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Re: Admission Control Policy

From: "Kevin Grittner" <Kevin(dot)Grittner(at)wicourts(dot)gov>
To: "Dimitri Fontaine" <dfontaine(at)hi-media(dot)com>
Cc: <pgsql-hackers(at)postgresql(dot)org>
Subject: Re: Admission Control Policy
Date: 2009-12-28 21:59:21
Message-ID: 4B38D5D9020000250002D9B9@gw.wicourts.gov (view raw or flat)
Thread:
Lists: pgsql-hackers
Dimitri Fontaine <dfontaine(at)hi-media(dot)com> wrote:
> Le 28 déc. 2009 à 21:33, Kevin Grittner a écrit :
>> We often see posts from people who have more active connections
>> than is efficient.
> 
> How would your proposal better solve the problem than using
> pgbouncer?
 
With my current knowledge of pgbouncer I can't answer that
definitively; but *if* pgbouncer, when configured for transaction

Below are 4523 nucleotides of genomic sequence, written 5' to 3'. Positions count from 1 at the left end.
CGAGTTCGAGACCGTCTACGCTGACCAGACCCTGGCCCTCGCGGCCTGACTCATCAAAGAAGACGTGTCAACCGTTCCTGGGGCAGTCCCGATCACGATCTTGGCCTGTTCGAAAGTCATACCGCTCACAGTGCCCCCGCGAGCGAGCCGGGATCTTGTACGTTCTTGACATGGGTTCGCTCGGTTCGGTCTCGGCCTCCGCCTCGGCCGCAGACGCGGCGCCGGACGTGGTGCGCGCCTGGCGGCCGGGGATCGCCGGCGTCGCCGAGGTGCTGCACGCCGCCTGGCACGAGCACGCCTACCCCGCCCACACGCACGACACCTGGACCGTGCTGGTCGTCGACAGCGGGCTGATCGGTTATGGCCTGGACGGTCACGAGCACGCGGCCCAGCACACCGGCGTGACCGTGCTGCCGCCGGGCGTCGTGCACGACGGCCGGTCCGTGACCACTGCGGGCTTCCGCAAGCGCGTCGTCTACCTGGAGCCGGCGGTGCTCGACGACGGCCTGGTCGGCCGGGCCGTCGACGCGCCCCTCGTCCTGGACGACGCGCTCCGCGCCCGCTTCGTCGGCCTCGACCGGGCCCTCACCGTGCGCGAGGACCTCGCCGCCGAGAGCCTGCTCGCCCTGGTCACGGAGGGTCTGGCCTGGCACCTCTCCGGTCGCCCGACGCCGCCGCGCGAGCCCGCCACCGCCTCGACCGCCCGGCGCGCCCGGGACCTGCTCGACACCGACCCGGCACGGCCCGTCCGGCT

pooling, can queue new transaction requests until a connection is
free, then the differences would be:
 
(1)  According to pgbouncer documentation, transaction pooling is "a
hack as it breaks application expectations of backend connection.
You can use it only when application cooperates with such usage by
not using features that can break."  This would not be an issue with
an ACP.
 
(2)  For the "active connection" aspect of the policy, you could let
through superuser requests while other requests were queuing.
 
(3)  With the ACP, the statements would be parsed and optimized
before queuing, so they would be "ready to execute" as soon as a
connection was freed.
 
(4)  Other factors than active connection count could be applied,
like expected memory consumption, or more esoteric metrics.
 
In favor of pgbouncer (or other connection poolers) they don't
require the overhead of a process and connection for each idle
connection, so I would recommend a connection pooler even with an
ACP.  They cover overlapping ground, but I see them as more
complementary than competing.
 
-Kevin

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